I’ve been wanting to add another condenser microphone to my cabinet, but I wasn’t excited about spending the amount of money that is generally required for such a purchase. In my research, I’d been (skeptically) reading a lot of positive things about how the MXL 990 handles voice. It retails for about $100 at a large retail chain. When I found a used one for $30, I thought I’d be silly not to give it a go. If nothing else, I could learn to avoid cheap microphones if it didn’t work well for my purposes.
The last time I bought a new microphone, I decided to have some fun with testing it out. As I documented here, I decided to write a parody of a popular lawn care ad and read it with a Scottish accent. Since I enjoyed that so much (and really, isn’t that the measure of whether or not something is worth doing?), I figured I’d do something similar to test on my MXL 990. Don’t worry — no Scottish accents this time. The Scotts are getting enough abuse on the internet these days so I figured I’d leave them alone.
Instead, I had John Corbett on the brain.
I was in high school when Northern Exposure first aired on CBS. I quickly became a fan of the off-beat characters in the charming middle-of-nowhere town of Cicely, Alaska. (See how I didn’t use the word “quirky”?) Like many, I found an affinity for Corbett’s character Chris Stevens, the local ex-con-turned-post-beatnik-radio deejay who served as the de facto narrator to the town’s events and personalities while waxing poetic about the human condition and quoting Thoreau and Whitman in between spinning songs.
These days, Corbett is the voice of Walgreens. He’s the “at the corner of Happy and Healthy” guy. The spots are playing on radio and TV all over the place. In fact, if you hear the beginning bass notes to Credence Clearwater Revival’s “Down on the Corner” (the hippy-rock classic is the music bed to each of the Walgreens ads) these days, there’s a good chance you are now conditioned to expect Corbett’s voiceover. To me, though, there’s still a disconnect. As counter culture of a figure that Chris Stevens was, it’s a little bit of a shock to hear him tell me about this week’s great deals at a major drug store chain.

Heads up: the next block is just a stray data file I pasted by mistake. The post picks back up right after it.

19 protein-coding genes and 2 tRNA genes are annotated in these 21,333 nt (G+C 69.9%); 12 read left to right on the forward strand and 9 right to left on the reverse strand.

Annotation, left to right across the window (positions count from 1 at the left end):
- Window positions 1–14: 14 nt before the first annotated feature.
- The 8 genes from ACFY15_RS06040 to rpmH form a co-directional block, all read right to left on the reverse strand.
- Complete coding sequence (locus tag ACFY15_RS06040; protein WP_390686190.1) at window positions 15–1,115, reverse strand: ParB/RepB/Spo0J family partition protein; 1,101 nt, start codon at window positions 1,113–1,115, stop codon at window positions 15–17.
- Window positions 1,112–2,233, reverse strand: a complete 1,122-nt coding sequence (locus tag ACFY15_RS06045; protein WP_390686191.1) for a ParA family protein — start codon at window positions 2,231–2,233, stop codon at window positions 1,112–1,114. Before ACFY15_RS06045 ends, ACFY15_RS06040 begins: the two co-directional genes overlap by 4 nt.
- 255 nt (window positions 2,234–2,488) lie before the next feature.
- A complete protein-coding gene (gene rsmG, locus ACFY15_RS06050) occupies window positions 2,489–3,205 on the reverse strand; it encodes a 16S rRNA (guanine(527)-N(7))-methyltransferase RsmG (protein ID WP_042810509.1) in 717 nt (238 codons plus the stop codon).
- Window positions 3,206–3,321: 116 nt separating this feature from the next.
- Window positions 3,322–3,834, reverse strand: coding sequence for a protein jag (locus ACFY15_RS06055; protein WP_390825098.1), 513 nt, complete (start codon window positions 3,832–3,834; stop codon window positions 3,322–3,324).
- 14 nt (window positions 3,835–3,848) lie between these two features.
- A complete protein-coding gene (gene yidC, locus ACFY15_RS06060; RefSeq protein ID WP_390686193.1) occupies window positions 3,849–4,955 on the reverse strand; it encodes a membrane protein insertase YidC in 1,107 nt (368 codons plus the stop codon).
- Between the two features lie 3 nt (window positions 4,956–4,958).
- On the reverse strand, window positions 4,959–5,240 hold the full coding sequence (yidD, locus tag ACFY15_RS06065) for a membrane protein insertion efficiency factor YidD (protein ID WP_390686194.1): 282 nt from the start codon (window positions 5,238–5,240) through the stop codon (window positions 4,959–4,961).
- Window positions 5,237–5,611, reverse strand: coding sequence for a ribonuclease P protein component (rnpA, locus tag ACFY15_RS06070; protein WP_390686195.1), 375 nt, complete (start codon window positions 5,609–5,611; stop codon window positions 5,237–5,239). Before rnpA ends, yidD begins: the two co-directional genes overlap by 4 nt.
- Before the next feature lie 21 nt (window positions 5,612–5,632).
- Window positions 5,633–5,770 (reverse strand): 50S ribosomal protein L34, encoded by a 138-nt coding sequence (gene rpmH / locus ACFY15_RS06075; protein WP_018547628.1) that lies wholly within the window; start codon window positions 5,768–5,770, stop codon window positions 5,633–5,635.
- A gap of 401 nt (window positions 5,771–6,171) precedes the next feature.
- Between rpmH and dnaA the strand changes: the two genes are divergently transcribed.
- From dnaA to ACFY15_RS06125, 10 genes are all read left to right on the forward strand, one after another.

So, that got me wondering: What if Chris Stevens actually were the voice of Walgreens? I decided to write a script from this angle for my microphone test.
The MXL 990 is a stout, cardioid patterned condenser microphone that comes in champagne color. It sells with a shock mount. It has a FET preamp and you need to make sure you’re using phantom power. It’s marketed as a large diaphragm microphone, but others consider it a small diaphragm mic. I’ve read reports that it’s pretty sturdy, but I haven’t tested out its durability, and don’t plan to. Most seem to agree that the microphone is first and foremost a vocal microphone, and that it provides a clean, neutral response to voice — especially voice that isn’t particularly bass-y (my voice is anything but). Some are reporting good response to acoustic instruments with the MXL 990.
I ran the 990 through a Mackie soundboard, and ran that through a PowerWave unit, which fed into my laptop. The mic sat in a shock mount and I used a pop filter. I was surprised how much signal I was getting with the gain straight up at 0 dB. The signal looked and sounded compressed until I dialed the gain back a bit. I didn’t fiddle too much with EQ — I kept the settings that I had used the last time I had recorded with a dynamic mic. As for the read itself, well, I listened to a few of the Walgreens commercials and revisited some of Chris Stevens’ metaphysical observations, and tried to meet the two somewhere.
The first thing I noticed was that, as advertised, the MXL 990 did a really nice job of handling my voice. There’s enough warmth in there for my liking, and the upper end is crisp without be sibilant.
The second thing I noticed was the mic picked up more room noise than I’m used to. In fact, the only difficult aspect of editing this read was noise removal. I think part of that can be fixed in tweaking the trim on the Mackie and the input level on my laptop.
The last thing of note here is that I had no problems at all with plosives. The mic played really well with the pop screen.
So what would it sound like if Chris in the Morning did a Walgreens commercial? Perhaps something like this:
In the end, I was pleased. You’re not going to mistake this microphone for a Neumann U 87. But what the MXL 990 does well is what I need it to do — it reproduces my voice cleanly and adds a little crisp warmth at the top. The result was the best I could hope for out of a microphone this side of $100, and especially for the $30 I dropped for it.
If you’re skeptical, I get it. But don’t let the inexpensive cost keep you from trying the MXL 990 if you’re thinking about it. If it makes you feel better, you can probably talk your seller into bringing the price up a little bit.